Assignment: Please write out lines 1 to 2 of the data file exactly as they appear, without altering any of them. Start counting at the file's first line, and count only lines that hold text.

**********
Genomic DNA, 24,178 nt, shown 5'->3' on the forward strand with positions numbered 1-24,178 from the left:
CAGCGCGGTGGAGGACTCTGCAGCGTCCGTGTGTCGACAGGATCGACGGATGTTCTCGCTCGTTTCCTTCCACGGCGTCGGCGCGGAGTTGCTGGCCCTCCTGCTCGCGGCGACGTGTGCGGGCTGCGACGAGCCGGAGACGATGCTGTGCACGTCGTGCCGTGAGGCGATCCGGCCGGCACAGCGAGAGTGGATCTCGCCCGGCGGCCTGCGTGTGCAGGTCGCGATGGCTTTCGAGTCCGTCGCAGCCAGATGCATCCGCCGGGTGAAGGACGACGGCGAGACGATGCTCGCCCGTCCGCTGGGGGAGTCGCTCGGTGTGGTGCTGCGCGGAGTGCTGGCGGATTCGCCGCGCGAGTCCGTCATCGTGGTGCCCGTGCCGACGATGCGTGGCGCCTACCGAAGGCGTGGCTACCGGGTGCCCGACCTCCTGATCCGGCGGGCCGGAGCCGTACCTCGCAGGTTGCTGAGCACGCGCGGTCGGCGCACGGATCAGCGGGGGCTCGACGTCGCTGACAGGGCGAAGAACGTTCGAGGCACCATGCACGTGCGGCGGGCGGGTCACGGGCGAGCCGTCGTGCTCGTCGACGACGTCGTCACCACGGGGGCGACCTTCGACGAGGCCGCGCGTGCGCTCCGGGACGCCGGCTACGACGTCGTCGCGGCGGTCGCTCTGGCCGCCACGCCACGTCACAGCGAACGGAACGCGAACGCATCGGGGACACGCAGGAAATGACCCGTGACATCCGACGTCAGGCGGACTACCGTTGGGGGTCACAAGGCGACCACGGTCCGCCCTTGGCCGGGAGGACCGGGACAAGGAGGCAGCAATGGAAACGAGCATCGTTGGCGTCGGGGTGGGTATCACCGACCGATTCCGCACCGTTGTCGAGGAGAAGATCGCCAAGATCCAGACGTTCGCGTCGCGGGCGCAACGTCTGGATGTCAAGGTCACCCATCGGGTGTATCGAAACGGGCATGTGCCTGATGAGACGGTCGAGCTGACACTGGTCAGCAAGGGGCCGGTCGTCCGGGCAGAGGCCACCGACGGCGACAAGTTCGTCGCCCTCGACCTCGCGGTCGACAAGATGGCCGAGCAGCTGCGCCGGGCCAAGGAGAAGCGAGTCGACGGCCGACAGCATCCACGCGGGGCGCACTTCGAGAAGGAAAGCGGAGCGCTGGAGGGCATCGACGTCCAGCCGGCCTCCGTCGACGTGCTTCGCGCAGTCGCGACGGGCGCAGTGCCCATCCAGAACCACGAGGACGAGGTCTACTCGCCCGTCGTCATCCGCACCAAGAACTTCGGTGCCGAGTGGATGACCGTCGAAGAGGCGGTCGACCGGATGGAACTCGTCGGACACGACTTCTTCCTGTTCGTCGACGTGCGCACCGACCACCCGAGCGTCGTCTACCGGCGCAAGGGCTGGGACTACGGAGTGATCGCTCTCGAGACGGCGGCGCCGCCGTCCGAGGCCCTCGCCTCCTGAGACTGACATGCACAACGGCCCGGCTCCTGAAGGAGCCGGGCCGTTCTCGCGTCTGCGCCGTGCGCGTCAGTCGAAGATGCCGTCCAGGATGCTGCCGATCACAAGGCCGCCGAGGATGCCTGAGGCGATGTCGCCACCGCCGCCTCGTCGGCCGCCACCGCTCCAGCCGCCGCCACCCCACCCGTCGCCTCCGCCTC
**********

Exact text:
Genomic DNA, 24,178 nt, shown 5'->3' on the forward strand with positions numbered 1-24,178 from the left:
CAGCGCGGTGGAGGACTCTGCAGCGTCCGTGTGTCGACAGGATCGACGGATGTTCTCGCTCGTTTCCTTCCACGGCGTCGGCGCGGAGTTGCTGGCCCTCCTGCTCGCGGCGACGTGTGCGGGCTGCGACGAGCCGGAGACGATGCTGTGCACGTCGTGCCGTGAGGCGATCCGGCCGGCACAGCGAGAGTGGATCTCGCCCGGCGGCCTGCGTGTGCAGGTCGCGATGGCTTTCGAGTCCGTCGCAGCCAGATGCATCCGCCGGGTGAAGGACGACGGCGAGACGATGCTCGCCCGTCCGCTGGGGGAGTCGCTCGGTGTGGTGCTGCGCGGAGTGCTGGCGGATTCGCCGCGCGAGTCCGTCATCGTGGTGCCCGTGCCGACGATGCGTGGCGCCTACCGAAGGCGTGGCTACCGGGTGCCCGACCTCCTGATCCGGCGGGCCGGAGCCGTACCTCGCAGGTTGCTGAGCACGCGCGGTCGGCGCACGGATCAGCGGGGGCTCGACGTCGCTGACAGGGCGAAGAACGTTCGAGGCACCATGCACGTGCGGCGGGCGGGTCACGGGCGAGCCGTCGTGCTCGTCGACGACGTCGTCACCACGGGGGCGACCTTCGACGAGGCCGCGCGTGCGCTCCGGGACGCCGGCTACGACGTCGTCGCGGCGGTCGCTCTGGCCGCCACGCCACGTCACAGCGAACGGAACGCGAACGCATCGGGGACACGCAGGAAATGACCCGTGACATCCGACGTCAGGCGGACTACCGTTGGGGGTCACAAGGCGACCACGGTCCGCCCTTGGCCGGGAGGACCGGGACAAGGAGGCAGCAATGGAAACGAGCATCGTTGGCGTCGGGGTGGGTATCACCGACCGATTCCGCACCGTTGTCGAGGAGAAGATCGCCAAGATCCAGACGTTCGCGTCGCGGGCGCAACGTCTGGATGTCAAGGTCACCCATCGGGTGTATCGAAACGGGCATGTGCCTGATGAGACGGTCGAGCTGACACTGGTCAGCAAGGGGCCGGTCGTCCGGGCAGAGGCCACCGACGGCGACAAGTTCGTCGCCCTCGACCTCGCGGTCGACAAGATGGCCGAGCAGCTGCGCCGGGCCAAGGAGAAGCGAGTCGACGGCCGACAGCATCCACGCGGGGCGCACTTCGAGAAGGAAAGCGGAGCGCTGGAGGGCATCGACGTCCAGCCGGCCTCCGTCGACGTGCTTCGCGCAGTCGCGACGGGCGCAGTGCCCATCCAGAACCACGAGGACGAGGTCTACTCGCCCGTCGTCATCCGCACCAAGAACTTCGGTGCCGAGTGGATGACCGTCGAAGAGGCGGTCGACCGGATGGAACTCGTCGGACACGACTTCTTCCTGTTCGTCGACGTGCGCACCGACCACCCGAGCGTCGTCTACCGGCGCAAGGGCTGGGACTACGGAGTGATCGCTCTCGAGACGGCGGCGCCGCCGTCCGAGGCCCTCGCCTCCTGAGACTGACATGCACAACGGCCCGGCTCCTGAAGGAGCCGGGCCGTTCTCGCGTCTGCGCCGTGCGCGTCAGTCGAAGATGCCGTCCAGGATGCTGCCGATCACAAGGCCGCCGAGGATGCCTGAGGCGATGTCGCCACCGCCGCCTCGTCGGCCGCCACCGCTCCAGCCGCCGCCACCCCACCCGTCGCCTCCGCCTC